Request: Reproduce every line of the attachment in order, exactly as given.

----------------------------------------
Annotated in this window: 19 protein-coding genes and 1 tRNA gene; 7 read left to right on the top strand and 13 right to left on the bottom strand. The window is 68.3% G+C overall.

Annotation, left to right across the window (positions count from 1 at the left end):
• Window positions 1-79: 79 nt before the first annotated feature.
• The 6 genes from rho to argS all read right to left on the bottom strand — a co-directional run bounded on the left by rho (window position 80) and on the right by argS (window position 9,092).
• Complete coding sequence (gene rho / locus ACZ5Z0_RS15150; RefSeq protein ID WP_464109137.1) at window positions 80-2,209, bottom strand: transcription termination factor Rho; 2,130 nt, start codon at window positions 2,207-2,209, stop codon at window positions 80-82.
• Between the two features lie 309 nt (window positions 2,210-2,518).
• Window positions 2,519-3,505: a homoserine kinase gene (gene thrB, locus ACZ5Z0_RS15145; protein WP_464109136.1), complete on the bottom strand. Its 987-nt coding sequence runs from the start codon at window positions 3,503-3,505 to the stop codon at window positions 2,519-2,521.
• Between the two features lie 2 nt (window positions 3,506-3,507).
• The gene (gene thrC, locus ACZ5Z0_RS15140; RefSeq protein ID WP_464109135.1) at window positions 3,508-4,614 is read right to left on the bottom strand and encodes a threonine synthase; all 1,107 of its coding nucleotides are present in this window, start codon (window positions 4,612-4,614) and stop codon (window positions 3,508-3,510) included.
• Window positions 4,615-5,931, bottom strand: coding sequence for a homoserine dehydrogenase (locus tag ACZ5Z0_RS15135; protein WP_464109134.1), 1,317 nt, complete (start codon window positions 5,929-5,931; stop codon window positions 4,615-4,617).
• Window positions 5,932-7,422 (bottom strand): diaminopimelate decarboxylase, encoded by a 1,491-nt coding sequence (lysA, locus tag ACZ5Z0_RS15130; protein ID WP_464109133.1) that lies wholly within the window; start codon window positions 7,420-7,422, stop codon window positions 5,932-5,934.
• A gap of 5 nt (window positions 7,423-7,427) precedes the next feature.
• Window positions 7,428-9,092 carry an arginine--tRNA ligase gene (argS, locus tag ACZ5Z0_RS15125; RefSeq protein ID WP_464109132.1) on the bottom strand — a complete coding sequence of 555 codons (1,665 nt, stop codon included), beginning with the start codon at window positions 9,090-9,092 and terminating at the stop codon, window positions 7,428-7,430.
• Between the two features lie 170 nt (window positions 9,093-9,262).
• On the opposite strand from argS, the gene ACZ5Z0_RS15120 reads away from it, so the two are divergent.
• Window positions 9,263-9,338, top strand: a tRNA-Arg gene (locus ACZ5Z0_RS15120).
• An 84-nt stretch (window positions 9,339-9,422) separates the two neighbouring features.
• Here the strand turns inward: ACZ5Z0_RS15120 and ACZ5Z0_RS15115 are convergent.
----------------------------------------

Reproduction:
Annotated in this window: 19 protein-coding genes and 1 tRNA gene; 7 read left to right on the top strand and 13 right to left on the bottom strand. The window is 68.3% G+C overall.

Annotation, left to right across the window (positions count from 1 at the left end):
• Window positions 1-79: 79 nt before the first annotated feature.
• The 6 genes from rho to argS all read right to left on the bottom strand — a co-directional run bounded on the left by rho (window position 80) and on the right by argS (window position 9,092).
• Complete coding sequence (gene rho / locus ACZ5Z0_RS15150; RefSeq protein ID WP_464109137.1) at window positions 80-2,209, bottom strand: transcription termination factor Rho; 2,130 nt, start codon at window positions 2,207-2,209, stop codon at window positions 80-82.
• Between the two features lie 309 nt (window positions 2,210-2,518).
• Window positions 2,519-3,505: a homoserine kinase gene (gene thrB, locus ACZ5Z0_RS15145; protein WP_464109136.1), complete on the bottom strand. Its 987-nt coding sequence runs from the start codon at window positions 3,503-3,505 to the stop codon at window positions 2,519-2,521.
• Between the two features lie 2 nt (window positions 3,506-3,507).
• The gene (gene thrC, locus ACZ5Z0_RS15140; RefSeq protein ID WP_464109135.1) at window positions 3,508-4,614 is read right to left on the bottom strand and encodes a threonine synthase; all 1,107 of its coding nucleotides are present in this window, start codon (window positions 4,612-4,614) and stop codon (window positions 3,508-3,510) included.
• Window positions 4,615-5,931, bottom strand: coding sequence for a homoserine dehydrogenase (locus tag ACZ5Z0_RS15135; protein WP_464109134.1), 1,317 nt, complete (start codon window positions 5,929-5,931; stop codon window positions 4,615-4,617).
• Window positions 5,932-7,422 (bottom strand): diaminopimelate decarboxylase, encoded by a 1,491-nt coding sequence (lysA, locus tag ACZ5Z0_RS15130; protein ID WP_464109133.1) that lies wholly within the window; start codon window positions 7,420-7,422, stop codon window positions 5,932-5,934.
• A gap of 5 nt (window positions 7,423-7,427) precedes the next feature.
• Window positions 7,428-9,092 carry an arginine--tRNA ligase gene (argS, locus tag ACZ5Z0_RS15125; RefSeq protein ID WP_464109132.1) on the bottom strand — a complete coding sequence of 555 codons (1,665 nt, stop codon included), beginning with the start codon at window positions 9,090-9,092 and terminating at the stop codon, window positions 7,428-7,430.
• Between the two features lie 170 nt (window positions 9,093-9,262).
• On the opposite strand from argS, the gene ACZ5Z0_RS15120 reads away from it, so the two are divergent.
• Window positions 9,263-9,338, top strand: a tRNA-Arg gene (locus ACZ5Z0_RS15120).
• An 84-nt stretch (window positions 9,339-9,422) separates the two neighbouring features.
• Here the strand turns inward: ACZ5Z0_RS15120 and ACZ5Z0_RS15115 are convergent.